Tlacuatzin canescens 

Scope: Global
Language: English

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Taxonomy [top]

Kingdom Phylum Class Order Family
Animalia Chordata Mammalia Didelphimorphia Didelphidae

Scientific Name: Tlacuatzin canescens J.A. Allen, 1893
Common Name(s):
English Grayish Mouse Opossum
French Opossum-souris Cendré
Marmosa canescens (J.A. Allen, 1893)

Assessment Information [top]

Red List Category & Criteria: Least Concern ver 3.1
Year Published: 2017
Date Assessed: 2016-09-22
Assessor(s): Martin, G.M.
Reviewer(s): de la Sancha, N.
Contributor(s): Cuarón, A.D., Emmons, L. & Helgen, K. and Reid, F.
This species is listed as Least Concern because of its wide distribution, presumed large population, occurrence in a number of protected areas, and because it is unlikely to be declining at nearly the rate required to qualify for listing in a threatened category. Its main habitat (i.e., deciduous forest) is being deforested, and the introduction of roof rats at Tres Marías islands, where the endemic subspecies T. canescens insularis lives, might become a threat in the near future (Voss and Jansa 2003).
Previously published Red List assessments:

Geographic Range [top]

Range Description:This species is found in Mexico from southern Sonora to Oaxaca, and Chiapas, the Yucatán, and the Tres Marías Islands (Voss and Jansa 2003). It occurs from lowlands to 2,100 m (Reid 2009). Armstrong and Jones (1971) mentioned that this species might occur in Guatemala, but there are no published records to vouchered Guatemalan records (Voss and Jansa 2003). The species has been recently recorded in the state of Veracruz, extending its distribution beyond the Sierra Madre Oriental (González Christen and Rodríguez Santiago 2014).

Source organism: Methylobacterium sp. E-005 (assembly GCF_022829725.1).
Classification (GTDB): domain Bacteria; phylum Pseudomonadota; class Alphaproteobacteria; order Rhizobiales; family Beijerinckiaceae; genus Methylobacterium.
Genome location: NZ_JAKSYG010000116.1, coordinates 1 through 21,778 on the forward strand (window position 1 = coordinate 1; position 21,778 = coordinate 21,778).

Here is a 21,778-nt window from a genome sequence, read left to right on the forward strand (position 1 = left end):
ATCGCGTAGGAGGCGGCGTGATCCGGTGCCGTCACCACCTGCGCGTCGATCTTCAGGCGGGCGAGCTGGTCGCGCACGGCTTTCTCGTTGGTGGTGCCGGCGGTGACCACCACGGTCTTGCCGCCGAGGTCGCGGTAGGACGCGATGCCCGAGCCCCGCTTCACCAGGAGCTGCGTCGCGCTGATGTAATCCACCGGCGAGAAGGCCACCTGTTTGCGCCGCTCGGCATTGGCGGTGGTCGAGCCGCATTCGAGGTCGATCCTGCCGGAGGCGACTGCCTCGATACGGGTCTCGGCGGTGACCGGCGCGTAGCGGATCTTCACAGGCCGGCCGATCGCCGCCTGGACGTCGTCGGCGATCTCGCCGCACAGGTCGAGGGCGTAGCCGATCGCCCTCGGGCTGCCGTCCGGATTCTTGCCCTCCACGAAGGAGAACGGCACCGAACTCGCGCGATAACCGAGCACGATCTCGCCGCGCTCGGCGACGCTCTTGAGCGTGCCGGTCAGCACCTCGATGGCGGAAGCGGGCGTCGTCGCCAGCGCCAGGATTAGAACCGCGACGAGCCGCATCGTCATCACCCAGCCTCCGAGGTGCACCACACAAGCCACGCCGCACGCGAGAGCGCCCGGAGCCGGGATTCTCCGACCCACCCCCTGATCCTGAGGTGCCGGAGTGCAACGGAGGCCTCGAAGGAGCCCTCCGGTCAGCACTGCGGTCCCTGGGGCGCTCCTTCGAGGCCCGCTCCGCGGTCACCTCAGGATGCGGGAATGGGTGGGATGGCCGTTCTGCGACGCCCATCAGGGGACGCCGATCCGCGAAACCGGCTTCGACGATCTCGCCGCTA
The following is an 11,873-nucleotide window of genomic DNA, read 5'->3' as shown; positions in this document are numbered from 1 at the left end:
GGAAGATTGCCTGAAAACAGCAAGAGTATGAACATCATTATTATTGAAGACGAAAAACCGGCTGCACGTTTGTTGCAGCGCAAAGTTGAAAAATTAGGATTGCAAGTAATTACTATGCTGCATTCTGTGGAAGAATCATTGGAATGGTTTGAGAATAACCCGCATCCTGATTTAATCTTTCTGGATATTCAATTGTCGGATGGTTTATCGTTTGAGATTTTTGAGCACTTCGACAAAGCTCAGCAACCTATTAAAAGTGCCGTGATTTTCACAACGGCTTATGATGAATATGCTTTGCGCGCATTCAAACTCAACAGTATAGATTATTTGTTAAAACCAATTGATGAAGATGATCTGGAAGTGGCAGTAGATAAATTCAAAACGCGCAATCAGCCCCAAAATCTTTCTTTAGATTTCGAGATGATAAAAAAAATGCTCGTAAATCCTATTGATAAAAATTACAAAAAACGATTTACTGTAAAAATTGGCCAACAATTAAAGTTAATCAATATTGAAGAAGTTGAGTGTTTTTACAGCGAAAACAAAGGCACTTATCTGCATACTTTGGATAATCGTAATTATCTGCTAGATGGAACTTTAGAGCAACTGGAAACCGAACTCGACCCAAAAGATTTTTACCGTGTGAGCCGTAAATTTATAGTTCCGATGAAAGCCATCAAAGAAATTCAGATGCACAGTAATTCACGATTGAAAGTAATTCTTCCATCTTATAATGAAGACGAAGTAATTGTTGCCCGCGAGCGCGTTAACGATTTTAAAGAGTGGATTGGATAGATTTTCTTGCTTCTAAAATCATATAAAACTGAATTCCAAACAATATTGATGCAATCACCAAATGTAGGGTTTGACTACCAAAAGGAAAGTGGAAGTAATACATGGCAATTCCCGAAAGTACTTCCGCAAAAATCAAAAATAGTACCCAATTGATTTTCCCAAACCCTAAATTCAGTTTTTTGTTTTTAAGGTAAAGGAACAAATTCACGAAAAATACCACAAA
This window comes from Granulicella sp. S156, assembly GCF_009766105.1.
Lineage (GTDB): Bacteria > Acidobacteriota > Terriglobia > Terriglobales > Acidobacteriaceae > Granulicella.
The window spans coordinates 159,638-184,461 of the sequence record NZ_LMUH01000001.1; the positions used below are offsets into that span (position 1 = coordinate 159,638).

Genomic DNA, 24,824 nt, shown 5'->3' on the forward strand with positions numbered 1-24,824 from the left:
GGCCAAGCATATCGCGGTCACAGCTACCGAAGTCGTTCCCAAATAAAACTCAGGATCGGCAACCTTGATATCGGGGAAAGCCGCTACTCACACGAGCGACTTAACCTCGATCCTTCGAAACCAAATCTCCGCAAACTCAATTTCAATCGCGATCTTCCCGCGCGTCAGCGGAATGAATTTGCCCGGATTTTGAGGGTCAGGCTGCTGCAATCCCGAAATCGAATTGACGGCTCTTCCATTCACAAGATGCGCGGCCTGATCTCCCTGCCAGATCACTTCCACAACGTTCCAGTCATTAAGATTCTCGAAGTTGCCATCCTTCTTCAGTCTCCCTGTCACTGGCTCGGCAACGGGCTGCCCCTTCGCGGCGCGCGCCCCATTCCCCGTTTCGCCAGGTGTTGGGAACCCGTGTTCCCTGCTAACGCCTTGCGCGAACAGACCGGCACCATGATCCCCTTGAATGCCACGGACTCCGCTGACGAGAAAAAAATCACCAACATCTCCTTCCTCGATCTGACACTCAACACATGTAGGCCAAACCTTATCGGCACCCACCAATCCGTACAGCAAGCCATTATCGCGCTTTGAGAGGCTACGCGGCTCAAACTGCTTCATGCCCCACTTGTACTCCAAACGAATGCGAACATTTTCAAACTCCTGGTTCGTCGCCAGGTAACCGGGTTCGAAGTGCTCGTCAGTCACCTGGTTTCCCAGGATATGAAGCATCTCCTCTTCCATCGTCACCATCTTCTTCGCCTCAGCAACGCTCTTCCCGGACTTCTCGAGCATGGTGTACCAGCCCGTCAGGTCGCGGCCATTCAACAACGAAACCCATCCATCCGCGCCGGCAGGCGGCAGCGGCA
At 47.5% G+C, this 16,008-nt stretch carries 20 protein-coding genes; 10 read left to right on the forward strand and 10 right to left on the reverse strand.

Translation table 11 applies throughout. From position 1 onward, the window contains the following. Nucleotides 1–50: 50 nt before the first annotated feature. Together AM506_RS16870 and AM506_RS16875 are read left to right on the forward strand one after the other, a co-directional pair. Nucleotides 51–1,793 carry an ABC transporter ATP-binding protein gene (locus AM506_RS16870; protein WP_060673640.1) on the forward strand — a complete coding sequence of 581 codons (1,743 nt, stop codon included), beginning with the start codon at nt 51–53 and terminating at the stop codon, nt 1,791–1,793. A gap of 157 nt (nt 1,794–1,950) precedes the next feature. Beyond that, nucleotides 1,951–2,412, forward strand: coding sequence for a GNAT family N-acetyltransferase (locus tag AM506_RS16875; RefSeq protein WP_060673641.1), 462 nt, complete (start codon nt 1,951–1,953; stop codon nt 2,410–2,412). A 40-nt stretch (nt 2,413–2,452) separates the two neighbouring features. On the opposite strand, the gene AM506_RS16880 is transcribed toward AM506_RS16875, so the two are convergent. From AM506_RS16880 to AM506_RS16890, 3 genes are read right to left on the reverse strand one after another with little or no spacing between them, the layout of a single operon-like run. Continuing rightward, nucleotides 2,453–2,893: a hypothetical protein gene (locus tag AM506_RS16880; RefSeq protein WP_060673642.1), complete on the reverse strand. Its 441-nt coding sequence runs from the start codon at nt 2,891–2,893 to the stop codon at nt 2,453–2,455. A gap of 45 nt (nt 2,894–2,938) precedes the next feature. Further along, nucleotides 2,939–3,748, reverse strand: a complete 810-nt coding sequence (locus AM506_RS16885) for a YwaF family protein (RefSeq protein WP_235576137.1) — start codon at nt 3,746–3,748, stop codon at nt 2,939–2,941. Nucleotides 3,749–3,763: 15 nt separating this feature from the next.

Countries occurrence:
Additional data:
Upper elevation limit (metres):2100
Range Map:Click here to open the map viewer and explore range.

Population [top]

Population:This species is uncommon to locally common (Reid 2009).
Current Population Trend:Stable
Additional data:
Population severely fragmented:No

Habitat and Ecology [top]

Habitat and Ecology:This marsupial can be found in tropical evergreen and deciduous forests, scrublands, semi-deciduous forests, dry forests, savanna-like grasslands, secondary forests, cultivated areas, and dry hills (Astúa 2015). It is mainly scansorial, and is more frequently caught in traps above the ground. Despite this, it is also known to spend time on the ground (Reid 2009). It feeds on invertebrates, particularly Hemiptera, Orthoptera, Lepidoptera and Coleoptera, but it also eats vertebrates (e.g., gekos and birds), figs, and probably cacti fruits (Reid 2009, Astúa 2015). The species mates in trees (Astúa 2015), and nests in forks of small trees and bushes (Wilson 1991), hollows in cacti or tree limbs, abandoned birds’ nests, and a single record of a nest among litter at the base of a fig tree (Armstrong and Jones 1971). In western Mexico, the breeding season is from August to October, and litters of 8 to 13 have been recorded (Reid 1997), although recent information suggests a year-round breeding season (Astúa 2015). In Colima, Mexico, microhabitat characteristics for this species suggest that it can be captured most where canopy height is less than 10 m and approximately 40% closed, with about 30% grass cover, and forest litter over 50% (Kennedy et al. 2013). Locally, the species is frequently captured within its global area of occurrence, but it is not abundant (Poindexter et al. 2012).

Threats [top]

Major Threat(s): There are no major threats to this species. However, its main habitat (i.e., deciduous forest) is being deforested. Insular populations might be at risk due to the introduction of roof rats (Rattus rattus).

Conservation Actions [top]

Conservation Actions: The species can be found in several protected areas throughout its range.

Citation: Martin, G.M. 2017. Tlacuatzin canescens. The IUCN Red List of Threatened Species 2017: e.T12813A22177663. . Downloaded on 16 October 2018.
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